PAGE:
After the Carnage by Tara June Winch

I really enjoyed the breadth of the collection, and think it’s strength is in how complete, unique, and encompassing each of the stories were.

They were global perspectives that each spoke to this central theme of distance—the two stories that stood out the most on my reading were WAGER and MOSQUITO. I found that they each struck me very deeply and captured experiences that stayed with me. Their narrative style was one that had a fable like quality to it, and I felt carried an intrinsic message of wisdom for the reader. In WAGER I enjoyed the way class was written, and the emotional complexities and disjointment around moving away and returning to ones home and family. MOSQUITO carried another complexly layered family narrative, and while full of nuance it was the lesson to be gleaned from severing ties and not allowing the past to consume the future that will stay with me.

“A single mother resorts to extreme measures to protect her young son. A Nigerian student undertakes a United Nations internship in the hope of a better future. A recently divorced man starts a running group with members of an online forum for recovering addicts.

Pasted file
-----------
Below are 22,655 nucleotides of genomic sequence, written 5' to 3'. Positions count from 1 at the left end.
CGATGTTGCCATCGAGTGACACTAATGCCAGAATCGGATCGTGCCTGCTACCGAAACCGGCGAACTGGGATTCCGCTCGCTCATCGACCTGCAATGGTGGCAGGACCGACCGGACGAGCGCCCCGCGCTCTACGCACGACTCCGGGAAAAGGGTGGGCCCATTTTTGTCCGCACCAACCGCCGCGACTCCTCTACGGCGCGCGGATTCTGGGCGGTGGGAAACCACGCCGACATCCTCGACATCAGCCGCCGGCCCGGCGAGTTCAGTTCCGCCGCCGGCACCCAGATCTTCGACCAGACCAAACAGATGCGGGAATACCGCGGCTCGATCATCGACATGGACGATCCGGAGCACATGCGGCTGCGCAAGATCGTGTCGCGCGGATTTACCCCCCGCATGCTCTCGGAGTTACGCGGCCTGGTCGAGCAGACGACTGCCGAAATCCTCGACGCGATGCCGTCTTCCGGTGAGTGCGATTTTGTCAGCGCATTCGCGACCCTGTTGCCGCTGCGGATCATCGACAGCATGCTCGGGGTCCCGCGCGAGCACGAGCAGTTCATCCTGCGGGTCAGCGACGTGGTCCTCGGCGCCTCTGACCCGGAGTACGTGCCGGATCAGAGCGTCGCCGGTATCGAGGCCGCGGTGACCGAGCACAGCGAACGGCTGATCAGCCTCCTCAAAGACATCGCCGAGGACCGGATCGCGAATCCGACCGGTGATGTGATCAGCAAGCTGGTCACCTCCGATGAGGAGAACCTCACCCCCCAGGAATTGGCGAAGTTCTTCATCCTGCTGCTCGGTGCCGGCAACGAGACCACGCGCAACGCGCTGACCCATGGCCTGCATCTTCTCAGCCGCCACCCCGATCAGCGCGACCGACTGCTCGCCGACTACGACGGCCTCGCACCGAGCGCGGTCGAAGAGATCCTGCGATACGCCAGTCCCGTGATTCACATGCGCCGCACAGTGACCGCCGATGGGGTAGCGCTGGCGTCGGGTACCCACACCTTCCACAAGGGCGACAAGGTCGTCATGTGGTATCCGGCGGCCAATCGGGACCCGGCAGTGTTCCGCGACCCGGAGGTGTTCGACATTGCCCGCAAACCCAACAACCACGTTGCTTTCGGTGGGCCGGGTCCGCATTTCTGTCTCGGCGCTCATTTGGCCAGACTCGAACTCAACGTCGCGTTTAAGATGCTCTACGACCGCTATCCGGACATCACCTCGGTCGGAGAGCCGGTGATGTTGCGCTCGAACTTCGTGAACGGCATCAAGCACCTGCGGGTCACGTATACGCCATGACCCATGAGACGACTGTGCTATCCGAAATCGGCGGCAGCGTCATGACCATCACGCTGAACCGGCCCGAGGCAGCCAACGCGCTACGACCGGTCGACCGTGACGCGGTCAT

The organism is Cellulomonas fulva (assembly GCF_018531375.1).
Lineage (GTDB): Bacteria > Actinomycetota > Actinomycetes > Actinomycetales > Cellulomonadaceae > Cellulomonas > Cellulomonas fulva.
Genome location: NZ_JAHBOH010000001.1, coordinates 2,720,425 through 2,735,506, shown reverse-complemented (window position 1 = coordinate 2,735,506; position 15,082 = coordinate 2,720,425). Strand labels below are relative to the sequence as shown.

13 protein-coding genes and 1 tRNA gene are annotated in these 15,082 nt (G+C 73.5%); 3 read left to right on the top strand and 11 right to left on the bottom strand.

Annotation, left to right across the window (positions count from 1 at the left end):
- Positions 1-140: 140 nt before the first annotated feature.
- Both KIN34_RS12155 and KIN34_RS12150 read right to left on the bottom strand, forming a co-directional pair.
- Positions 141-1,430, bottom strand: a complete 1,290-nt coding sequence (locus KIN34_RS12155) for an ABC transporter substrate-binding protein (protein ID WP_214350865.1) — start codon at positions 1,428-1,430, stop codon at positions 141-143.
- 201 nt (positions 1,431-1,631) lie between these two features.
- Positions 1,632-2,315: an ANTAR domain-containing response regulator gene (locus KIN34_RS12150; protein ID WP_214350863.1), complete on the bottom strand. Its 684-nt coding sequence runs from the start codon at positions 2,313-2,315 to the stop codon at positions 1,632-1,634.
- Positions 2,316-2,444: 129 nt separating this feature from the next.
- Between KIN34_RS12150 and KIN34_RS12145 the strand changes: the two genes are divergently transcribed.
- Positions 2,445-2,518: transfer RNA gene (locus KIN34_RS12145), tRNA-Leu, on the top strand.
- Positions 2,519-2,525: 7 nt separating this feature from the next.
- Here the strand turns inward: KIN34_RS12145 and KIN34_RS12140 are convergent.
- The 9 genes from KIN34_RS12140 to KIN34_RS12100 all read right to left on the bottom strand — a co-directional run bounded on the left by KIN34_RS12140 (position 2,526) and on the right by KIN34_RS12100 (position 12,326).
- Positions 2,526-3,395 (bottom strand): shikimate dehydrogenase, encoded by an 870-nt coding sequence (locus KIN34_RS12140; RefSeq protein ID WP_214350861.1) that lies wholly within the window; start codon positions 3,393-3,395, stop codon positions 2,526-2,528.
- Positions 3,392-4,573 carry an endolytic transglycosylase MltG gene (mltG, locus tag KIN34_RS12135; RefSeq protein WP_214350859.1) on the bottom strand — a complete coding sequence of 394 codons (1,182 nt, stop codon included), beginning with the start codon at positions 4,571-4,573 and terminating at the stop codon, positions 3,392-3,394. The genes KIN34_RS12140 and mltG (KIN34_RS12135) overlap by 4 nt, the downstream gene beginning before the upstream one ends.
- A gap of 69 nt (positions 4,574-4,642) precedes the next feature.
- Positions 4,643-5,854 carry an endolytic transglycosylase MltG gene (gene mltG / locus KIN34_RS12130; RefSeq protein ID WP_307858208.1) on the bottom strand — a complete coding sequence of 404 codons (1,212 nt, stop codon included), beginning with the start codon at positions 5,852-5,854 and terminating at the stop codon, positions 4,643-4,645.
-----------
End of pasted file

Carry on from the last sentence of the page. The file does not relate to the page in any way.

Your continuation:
Ranging from New York to Istanbul, from Pakistan to Australia, these unforgettable stories chart the distances in their characters’ lives – whether they have grown apart from the ones they love, been displaced from their homeland, or are struggling to reconcile their dreams with reality.”

I personally think I lean to preferring Winch’s longer form fiction (her novel, THE YIELD, contains some of the most stunning prose I’ve read) but I loved seeing the flex of her creativity in these stories.

For more #AusLit short story recommendations, check out my curated list here

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